WTO agrees to dispute panel involving HK case against US labeling order
Published: Feb 23, 2021 06:43 PM

Hong Kong Victoria Harbor Photo: VCG

The Hong Kong Special Administrative Region (HKSAR) has taken a new step in its WTO labeling row with the US, with the global trade body agreeing on Monday to create a panel to consider the dispute raised by Hong Kong concerning a US order that requires Hong Kong products to be relabeled as "Made in China."

Experts still pin their dispute settlement hopes on high-level talks between China and the US, but they see the WTO's move as reinforcing the case for Hong Kong to win approval for its demand to withdraw the US requirement.

The WTO Dispute Settlement Body (DSB) agreed at a meeting on Monday to the city's request to set up a dispute resolution panel as regards the US labeling requirement's violation of WTO rules, the HKSAR government said Tuesday in a statement posted on its website. 

Laurie Lo, the HKSAR's permanent representative to the WTO, spoke at the DSB meeting, reiterating the city's "strong objection to the US' unilateral and irresponsible imposition of the new requirement on origin marking for Hong Kong products."

The origin-marking requirement, which is unjustifiable and inconsistent with a raft of WTO rules, damages Hong Kong's interests as a WTO member, Lo said, per the statement. 

This marks the second arbitration request from Hong Kong. The first on January 25 sought a dispute resolution panel, which was rejected by the US. 

Hong Kong's US-bound exports would be re-stamped as "Made in China," US customs announced in August last year, in a move to end the city's special treatment under the Hong Kong Policy Act of 1992. Items failing to comply will reportedly be subject to a punitive 10-percent duty at US ports.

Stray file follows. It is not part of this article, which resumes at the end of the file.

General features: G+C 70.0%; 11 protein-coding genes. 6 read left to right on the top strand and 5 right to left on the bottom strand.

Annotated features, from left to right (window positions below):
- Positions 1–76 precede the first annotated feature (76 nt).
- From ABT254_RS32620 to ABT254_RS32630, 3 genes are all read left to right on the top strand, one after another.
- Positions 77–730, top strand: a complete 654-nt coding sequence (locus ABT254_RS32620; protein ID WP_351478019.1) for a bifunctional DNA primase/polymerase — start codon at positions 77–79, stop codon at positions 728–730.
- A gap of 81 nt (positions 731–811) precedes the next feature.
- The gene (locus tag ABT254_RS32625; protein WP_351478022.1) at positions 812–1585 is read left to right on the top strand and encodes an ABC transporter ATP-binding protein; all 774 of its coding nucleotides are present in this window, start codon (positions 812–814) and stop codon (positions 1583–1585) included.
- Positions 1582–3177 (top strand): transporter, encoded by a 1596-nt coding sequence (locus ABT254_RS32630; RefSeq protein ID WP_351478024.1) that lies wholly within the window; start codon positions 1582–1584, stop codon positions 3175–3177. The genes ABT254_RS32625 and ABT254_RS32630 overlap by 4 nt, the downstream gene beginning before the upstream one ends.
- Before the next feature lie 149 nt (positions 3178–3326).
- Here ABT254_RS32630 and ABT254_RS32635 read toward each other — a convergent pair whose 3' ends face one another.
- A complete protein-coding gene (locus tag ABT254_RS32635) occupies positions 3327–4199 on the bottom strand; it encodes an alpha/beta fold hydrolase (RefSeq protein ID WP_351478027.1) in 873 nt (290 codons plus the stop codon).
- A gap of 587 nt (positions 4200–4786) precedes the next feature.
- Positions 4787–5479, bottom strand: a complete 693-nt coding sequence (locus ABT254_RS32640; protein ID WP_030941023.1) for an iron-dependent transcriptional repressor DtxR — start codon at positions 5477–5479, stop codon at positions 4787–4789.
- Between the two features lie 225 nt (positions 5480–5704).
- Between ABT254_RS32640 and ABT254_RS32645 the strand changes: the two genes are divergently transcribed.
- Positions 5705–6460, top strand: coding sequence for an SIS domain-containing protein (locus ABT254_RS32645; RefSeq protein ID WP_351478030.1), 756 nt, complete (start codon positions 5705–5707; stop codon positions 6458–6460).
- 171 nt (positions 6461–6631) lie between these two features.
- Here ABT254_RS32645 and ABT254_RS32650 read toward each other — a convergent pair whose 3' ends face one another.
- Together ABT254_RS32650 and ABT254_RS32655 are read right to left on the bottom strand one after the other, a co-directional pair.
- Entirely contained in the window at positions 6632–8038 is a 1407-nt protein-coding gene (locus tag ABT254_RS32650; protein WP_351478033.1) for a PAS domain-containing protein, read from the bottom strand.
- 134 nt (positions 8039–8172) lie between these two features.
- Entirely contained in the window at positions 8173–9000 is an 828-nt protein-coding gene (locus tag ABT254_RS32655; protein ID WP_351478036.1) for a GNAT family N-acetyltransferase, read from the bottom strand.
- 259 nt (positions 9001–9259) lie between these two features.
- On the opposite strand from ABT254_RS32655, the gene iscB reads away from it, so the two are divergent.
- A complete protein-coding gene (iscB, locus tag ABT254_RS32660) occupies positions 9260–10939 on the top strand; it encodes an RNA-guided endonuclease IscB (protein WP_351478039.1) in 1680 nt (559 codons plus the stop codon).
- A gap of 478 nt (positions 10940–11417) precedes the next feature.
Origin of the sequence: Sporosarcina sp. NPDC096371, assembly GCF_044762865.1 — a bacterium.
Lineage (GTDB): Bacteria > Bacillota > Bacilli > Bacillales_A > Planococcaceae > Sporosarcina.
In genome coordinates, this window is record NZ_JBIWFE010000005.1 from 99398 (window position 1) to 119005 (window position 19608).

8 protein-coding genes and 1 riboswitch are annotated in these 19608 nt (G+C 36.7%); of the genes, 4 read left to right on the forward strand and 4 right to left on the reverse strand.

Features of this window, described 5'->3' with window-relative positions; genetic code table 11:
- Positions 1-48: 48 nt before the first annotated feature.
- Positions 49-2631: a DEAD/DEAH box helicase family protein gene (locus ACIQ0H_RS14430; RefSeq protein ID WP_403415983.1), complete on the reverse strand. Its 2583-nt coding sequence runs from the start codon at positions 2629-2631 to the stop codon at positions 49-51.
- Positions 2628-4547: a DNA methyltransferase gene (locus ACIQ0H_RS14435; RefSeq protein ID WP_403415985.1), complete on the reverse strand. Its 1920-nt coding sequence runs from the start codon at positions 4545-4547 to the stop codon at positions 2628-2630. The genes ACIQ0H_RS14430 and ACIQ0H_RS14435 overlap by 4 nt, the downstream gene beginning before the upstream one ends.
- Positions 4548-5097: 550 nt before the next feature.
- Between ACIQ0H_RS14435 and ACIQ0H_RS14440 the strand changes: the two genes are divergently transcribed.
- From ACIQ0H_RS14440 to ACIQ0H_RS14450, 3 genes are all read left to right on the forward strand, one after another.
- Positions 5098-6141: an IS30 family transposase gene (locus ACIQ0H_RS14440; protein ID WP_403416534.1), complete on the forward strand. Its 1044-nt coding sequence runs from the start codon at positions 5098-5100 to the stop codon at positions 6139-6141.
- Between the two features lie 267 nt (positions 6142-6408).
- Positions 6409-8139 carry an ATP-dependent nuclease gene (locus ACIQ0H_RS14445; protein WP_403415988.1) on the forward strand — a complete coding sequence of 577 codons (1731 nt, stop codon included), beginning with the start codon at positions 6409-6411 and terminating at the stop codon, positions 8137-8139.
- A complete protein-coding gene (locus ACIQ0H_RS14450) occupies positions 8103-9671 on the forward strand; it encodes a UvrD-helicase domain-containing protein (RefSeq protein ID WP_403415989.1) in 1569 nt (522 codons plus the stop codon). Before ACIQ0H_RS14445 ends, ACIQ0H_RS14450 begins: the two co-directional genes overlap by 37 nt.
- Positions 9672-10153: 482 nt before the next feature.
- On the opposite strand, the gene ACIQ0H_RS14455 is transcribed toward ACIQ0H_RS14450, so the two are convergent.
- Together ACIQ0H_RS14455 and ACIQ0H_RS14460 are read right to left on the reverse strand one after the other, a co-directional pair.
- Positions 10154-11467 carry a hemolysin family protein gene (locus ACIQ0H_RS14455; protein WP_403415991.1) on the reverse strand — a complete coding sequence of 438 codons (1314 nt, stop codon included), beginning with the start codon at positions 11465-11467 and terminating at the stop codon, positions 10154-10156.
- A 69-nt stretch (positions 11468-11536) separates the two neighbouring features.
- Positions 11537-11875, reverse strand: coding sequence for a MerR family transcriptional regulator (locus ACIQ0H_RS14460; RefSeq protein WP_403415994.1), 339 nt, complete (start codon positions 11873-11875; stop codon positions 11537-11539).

The new rules, which were originally supposed to come into force in September last year, eventually took effect in November due to an extension of 45 days.

"There is a strong chance that the panel will rule in favor of the HKSAR's request, as the US order lacks a legal basis," Huo Jianguo, vice president of the China Society for World Trade Organization Studies, told the Global Times on Tuesday.

Thus far, 13 WTO members have indicated an interest to join meetings of the would-be panel as third parties, an indication of their concern with the issue that implicates the multilateral trading system as well as the equal rights of WTO members, read the Tuesday statement, citing a spokesman for the Commerce and Economic Development Bureau of the HKSAR government.

Unless the US can prove that Hong Kong is not a separate customs territory - essentially a mission impossible, factoring in the city's high degree of autonomy - the US origin-marking order is destined to be overthrown by the dispute settlement panel, Huo said, although it could take several years for a final WTO ruling.

"Hong Kong's economic and trade status is on par with that of other WTO members," the HKSAR government said in the Tuesday statement, noting that the "Made in Hong Kong" marking on locally made products conforms to the city's status as a separate customs territory, complies with WTO rules, and offers consumers clear and accurate information on product origin. 

Still, as Huo put it, the US might opt to not comply with the DSB panel's ultimate decision and instead resort to domestic legislation, thereby rendering it a "moral victory."

It would make more sense for the origin-marking dispute to be included and fixed in future high-level negotiations between China and the US, he suggested.

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